CONTRARY to the spirit and letter of the Constitution, in practice it is the Office of the President, not Congress, which holds the power of the purse, according to former national treasurer Leonor Magtolis Briones, lead convenor of Social Watch Philippines (SWP), a budget transparency group.
In a press conference on “The 2015 Budget and Congress’ Power of the ‘Coin Purse'” on Aug. 14, 2014, Briones lamented that the legislature’s vaunted power “has been diminished through the years.”
This is evident, she said, in what she called the 2015 “election budget” that enrolls “lump sums, automatic appropriations, and off-budget directs remittances.”
“Lump-sums indicate an inherent vulnerability in the budget because of limited transparency and accountability in handling these funds,” said Briones, a professor emeritus of the University of the Philippines.
Because the Executive controls the bulk of the budget, Congress is left only to holding “the power of the coin purse,” she said in a press statement.
By its calculation, SWP said that the proposed total expenditures of P2.758 trillion in 2015 consists of P2.606 trillion in proposed appropriations,P123 billion in Unprogrammed Expenditures, and P29 billion off budget accounts and direct remittances from the Philippine Gaming Corporation (PAGCOR) and Philippine Charity Sweepstakes Office (PCSO).
“The Appropriations Act which will be approved by Congress totals P1.740 trillion,” Briones said. However, of this, “only agency budgets of P1.361 trillion will be debated in great detail while P866.231 will be automatically appropriated,” or less than half of the total expenditures.
Of the proposed P2.758-trillion expenditures, Briones said Congress will likely debate in detail only P1.361 trillion of government agency budgets, including P761.231 billion in Personnel Expenditures that is generally accepted by Congress as presented by the Executive.
This leaves only P599.769 billion for detailed Congressional scrutiny, she said.
Among others, Briones said the “significant lumps” in the proposed budget include the President’s Special Purpose Fund (SPF) of P378.603 billion.
Commonly referred to as “the President’s pork,” she said only the Department of Budget and Management could release these funds with the approval of the President.
In addition, Briones said there have also been “significant increases” in other lump-sum funds, including:
* Allocations for Local governments, from P19.589 billion in 2014 to P33.131 billion in 2015;
* Budgetary Support to Government Corporations, from P46.255 billion to P61.319 billion; and
* Miscellaneous Personnel Benefits Fund, from P53.53 billion to P118.142 billion.
The total amounts for SPFs increased from P282.569 billion to P378.603 billion in the 2015 proposed budget.
According to Briones, these items indicate that the 2015 budget proposal could well be “an election budget, where the government cranks up spending on infrastructure and visible projects to create the impression of growth.”
“Ruling parties can use these projects their advantage for re-election. However, the growth might be superficial it would be very challenging to sustain the same levels of growth,” Briones said.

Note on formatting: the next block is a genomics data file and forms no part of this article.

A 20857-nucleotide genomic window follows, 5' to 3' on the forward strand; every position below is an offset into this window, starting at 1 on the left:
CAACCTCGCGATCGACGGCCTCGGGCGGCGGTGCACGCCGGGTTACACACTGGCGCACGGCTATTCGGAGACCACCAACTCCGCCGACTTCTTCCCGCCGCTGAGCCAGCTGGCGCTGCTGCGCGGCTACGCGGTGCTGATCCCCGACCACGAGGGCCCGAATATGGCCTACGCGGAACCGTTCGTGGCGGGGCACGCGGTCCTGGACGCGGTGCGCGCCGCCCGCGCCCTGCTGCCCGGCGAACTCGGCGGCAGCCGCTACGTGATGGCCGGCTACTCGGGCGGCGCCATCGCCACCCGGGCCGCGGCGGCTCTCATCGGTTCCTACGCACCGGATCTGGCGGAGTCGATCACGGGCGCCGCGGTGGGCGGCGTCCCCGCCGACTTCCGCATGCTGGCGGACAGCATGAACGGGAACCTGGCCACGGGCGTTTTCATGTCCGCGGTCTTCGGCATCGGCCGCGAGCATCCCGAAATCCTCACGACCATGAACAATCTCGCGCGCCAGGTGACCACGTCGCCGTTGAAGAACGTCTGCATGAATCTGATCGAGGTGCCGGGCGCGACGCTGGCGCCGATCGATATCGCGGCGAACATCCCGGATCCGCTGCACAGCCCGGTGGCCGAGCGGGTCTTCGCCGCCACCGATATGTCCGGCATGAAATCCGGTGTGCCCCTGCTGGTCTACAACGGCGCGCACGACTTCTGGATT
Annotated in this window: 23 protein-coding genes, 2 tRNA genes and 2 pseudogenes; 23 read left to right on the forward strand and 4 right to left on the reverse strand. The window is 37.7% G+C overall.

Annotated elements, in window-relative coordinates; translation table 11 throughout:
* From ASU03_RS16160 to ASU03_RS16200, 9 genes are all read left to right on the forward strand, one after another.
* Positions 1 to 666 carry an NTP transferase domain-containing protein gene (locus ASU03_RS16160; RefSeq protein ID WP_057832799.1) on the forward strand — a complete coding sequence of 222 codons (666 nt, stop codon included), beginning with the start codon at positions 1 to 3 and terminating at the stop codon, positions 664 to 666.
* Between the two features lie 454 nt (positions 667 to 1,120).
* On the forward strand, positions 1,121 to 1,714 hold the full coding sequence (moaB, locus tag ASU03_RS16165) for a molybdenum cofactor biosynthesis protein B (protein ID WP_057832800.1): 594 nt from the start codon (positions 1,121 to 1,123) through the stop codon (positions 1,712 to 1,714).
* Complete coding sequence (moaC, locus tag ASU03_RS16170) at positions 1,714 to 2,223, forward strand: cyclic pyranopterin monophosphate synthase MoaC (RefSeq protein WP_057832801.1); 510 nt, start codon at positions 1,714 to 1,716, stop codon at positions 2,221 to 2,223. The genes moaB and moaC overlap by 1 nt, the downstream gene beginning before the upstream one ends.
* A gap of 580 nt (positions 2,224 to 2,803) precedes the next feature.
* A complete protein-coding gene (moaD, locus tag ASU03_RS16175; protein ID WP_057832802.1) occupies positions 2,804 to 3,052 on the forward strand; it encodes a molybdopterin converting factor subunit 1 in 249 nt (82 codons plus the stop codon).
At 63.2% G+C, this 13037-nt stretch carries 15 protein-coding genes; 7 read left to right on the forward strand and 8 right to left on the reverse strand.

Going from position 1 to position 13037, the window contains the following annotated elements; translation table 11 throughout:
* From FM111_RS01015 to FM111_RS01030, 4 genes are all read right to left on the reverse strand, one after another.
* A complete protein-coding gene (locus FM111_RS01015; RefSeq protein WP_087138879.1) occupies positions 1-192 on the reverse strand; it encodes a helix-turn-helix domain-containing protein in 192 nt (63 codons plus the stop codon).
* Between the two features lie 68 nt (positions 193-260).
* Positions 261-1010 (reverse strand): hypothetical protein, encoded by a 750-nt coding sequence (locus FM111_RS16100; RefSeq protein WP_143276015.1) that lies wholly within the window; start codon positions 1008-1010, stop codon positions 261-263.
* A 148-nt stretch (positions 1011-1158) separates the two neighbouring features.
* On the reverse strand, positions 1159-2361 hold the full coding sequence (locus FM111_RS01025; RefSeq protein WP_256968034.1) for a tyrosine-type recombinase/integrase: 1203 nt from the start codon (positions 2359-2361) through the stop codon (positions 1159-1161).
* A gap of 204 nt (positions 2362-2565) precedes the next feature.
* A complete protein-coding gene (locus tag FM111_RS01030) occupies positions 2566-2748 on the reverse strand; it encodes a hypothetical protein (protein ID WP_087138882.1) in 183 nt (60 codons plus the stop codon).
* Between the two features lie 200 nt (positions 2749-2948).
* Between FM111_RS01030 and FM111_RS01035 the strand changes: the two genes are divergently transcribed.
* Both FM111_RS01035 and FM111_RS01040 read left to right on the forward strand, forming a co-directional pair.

On Debt Servicing, Briones cited that “while government is planning to borrow a total of P700.822 billion, it will only receive P310.435 billion for both peso and foreign borrowings due to costs of borrowing and other charges.”
Debt servicing is also usually overstated by the Executive as a means to liberally move around funds in the budget, she added.
“Executive control is apparent in the proposed budget. After the budget is passed, Executive power may even disregard the Congress’ approved budget altogether,” Briones said.
She noted that Rep. Ben Evardone of Eastern Samar, an ally of President Benigno S. Aquino III’s Liberal Party, had submitted a bill that, if passed, would redefine savings and allow the Executive to declare and pool “savings” any time within the year.
Last August 1, Briones recalled that Budget Secretary Florencio Abad submitted a proposed bill to redefine savings and unprogrammed expenditures.
This development, she averred, could further diminish Congress’s power of the purse.
“Proposals to redefine ‘savings’ to accommodate practices similar to the controversial Disbursement Acceleration Program (DAP) in the future also further diminish the Congress power of the purse, as it allows the Executive to liberally move funds around beyond the limits of the budget law,” Briones said.
SWP Co-Convenor Isagani Serrano, meanwhile, urged that the national budget be used to address social inequality in the country, adding that the budget in previous years have failed to do so in the pass.
“With our high numbers of growth and gross domestic product (GDP), we also have high rates of unemployment, poverty, and hunger,” said Serrano, president of the Philippine Rural Reconstruction Movement.
He cited that the proposed budget shows that “there has been virtually no improvement in these social indicators,” citing “stark regional disparities among the major islands in the Philippines, with 63 percent (of the proposed 2015 budget) going to Luzon, 16 percent to the Visayas and 21 percent to Mindanao.”
“This is in spite of the fact that the poorest provinces are located in the Visayas and Mindanao,” he said.
“The budget explicitly says that it was crafted for the poor, and with Yolanda (Haiyan) heavily affecting the Visayas, you would have expected more allocations to the Visayas,”
“This isn’t the case,” Serranno said. “The budget is even sorely lacking in addressing climate change adaptation and disaster preparedness.”
Briones exhorted lawmakers to reclaim the legislature’s power of the purse. This is necessary, she said, “to reclaim the balance of power in government, something that is an important component of our democracy.”